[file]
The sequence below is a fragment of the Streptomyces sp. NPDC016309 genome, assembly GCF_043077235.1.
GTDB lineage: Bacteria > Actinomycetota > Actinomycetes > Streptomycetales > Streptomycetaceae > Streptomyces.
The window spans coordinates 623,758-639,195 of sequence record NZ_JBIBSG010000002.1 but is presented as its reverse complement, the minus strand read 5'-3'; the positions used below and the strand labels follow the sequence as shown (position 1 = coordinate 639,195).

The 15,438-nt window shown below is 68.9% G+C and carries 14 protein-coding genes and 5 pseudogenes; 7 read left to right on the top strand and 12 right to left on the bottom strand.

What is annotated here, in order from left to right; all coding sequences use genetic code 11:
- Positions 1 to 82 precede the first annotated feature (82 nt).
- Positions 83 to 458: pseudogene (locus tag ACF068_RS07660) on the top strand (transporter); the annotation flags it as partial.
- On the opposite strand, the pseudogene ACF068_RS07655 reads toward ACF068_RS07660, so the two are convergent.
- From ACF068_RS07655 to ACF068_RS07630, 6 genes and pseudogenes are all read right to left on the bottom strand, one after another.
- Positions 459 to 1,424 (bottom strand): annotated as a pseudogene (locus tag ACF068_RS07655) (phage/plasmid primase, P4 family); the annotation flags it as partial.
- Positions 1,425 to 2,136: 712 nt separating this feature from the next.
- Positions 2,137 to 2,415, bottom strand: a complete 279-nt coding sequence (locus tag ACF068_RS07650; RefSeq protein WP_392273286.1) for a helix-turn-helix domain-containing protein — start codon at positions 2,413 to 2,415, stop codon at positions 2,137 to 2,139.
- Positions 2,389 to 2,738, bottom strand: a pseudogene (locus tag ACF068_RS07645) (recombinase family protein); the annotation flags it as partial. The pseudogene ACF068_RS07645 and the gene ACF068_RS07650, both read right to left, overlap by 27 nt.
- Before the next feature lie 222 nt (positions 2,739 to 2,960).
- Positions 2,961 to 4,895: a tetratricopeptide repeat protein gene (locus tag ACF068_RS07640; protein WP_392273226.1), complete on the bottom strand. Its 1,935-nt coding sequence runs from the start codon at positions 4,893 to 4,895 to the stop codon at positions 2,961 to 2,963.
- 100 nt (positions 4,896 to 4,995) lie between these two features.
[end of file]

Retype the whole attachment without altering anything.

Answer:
The sequence below is a fragment of the Streptomyces sp. NPDC016309 genome, assembly GCF_043077235.1.
GTDB lineage: Bacteria > Actinomycetota > Actinomycetes > Streptomycetales > Streptomycetaceae > Streptomyces.
The window spans coordinates 623,758-639,195 of sequence record NZ_JBIBSG010000002.1 but is presented as its reverse complement, the minus strand read 5'-3'; the positions used below and the strand labels follow the sequence as shown (position 1 = coordinate 639,195).

The 15,438-nt window shown below is 68.9% G+C and carries 14 protein-coding genes and 5 pseudogenes; 7 read left to right on the top strand and 12 right to left on the bottom strand.

What is annotated here, in order from left to right; all coding sequences use genetic code 11:
- Positions 1 to 82 precede the first annotated feature (82 nt).
- Positions 83 to 458: pseudogene (locus tag ACF068_RS07660) on the top strand (transporter); the annotation flags it as partial.
- On the opposite strand, the pseudogene ACF068_RS07655 reads toward ACF068_RS07660, so the two are convergent.
- From ACF068_RS07655 to ACF068_RS07630, 6 genes and pseudogenes are all read right to left on the bottom strand, one after another.
- Positions 459 to 1,424 (bottom strand): annotated as a pseudogene (locus tag ACF068_RS07655) (phage/plasmid primase, P4 family); the annotation flags it as partial.
- Positions 1,425 to 2,136: 712 nt separating this feature from the next.
- Positions 2,137 to 2,415, bottom strand: a complete 279-nt coding sequence (locus tag ACF068_RS07650; RefSeq protein WP_392273286.1) for a helix-turn-helix domain-containing protein — start codon at positions 2,413 to 2,415, stop codon at positions 2,137 to 2,139.
- Positions 2,389 to 2,738, bottom strand: a pseudogene (locus tag ACF068_RS07645) (recombinase family protein); the annotation flags it as partial. The pseudogene ACF068_RS07645 and the gene ACF068_RS07650, both read right to left, overlap by 27 nt.
- Before the next feature lie 222 nt (positions 2,739 to 2,960).
- Positions 2,961 to 4,895: a tetratricopeptide repeat protein gene (locus tag ACF068_RS07640; protein WP_392273226.1), complete on the bottom strand. Its 1,935-nt coding sequence runs from the start codon at positions 4,893 to 4,895 to the stop codon at positions 2,961 to 2,963.
- 100 nt (positions 4,896 to 4,995) lie between these two features.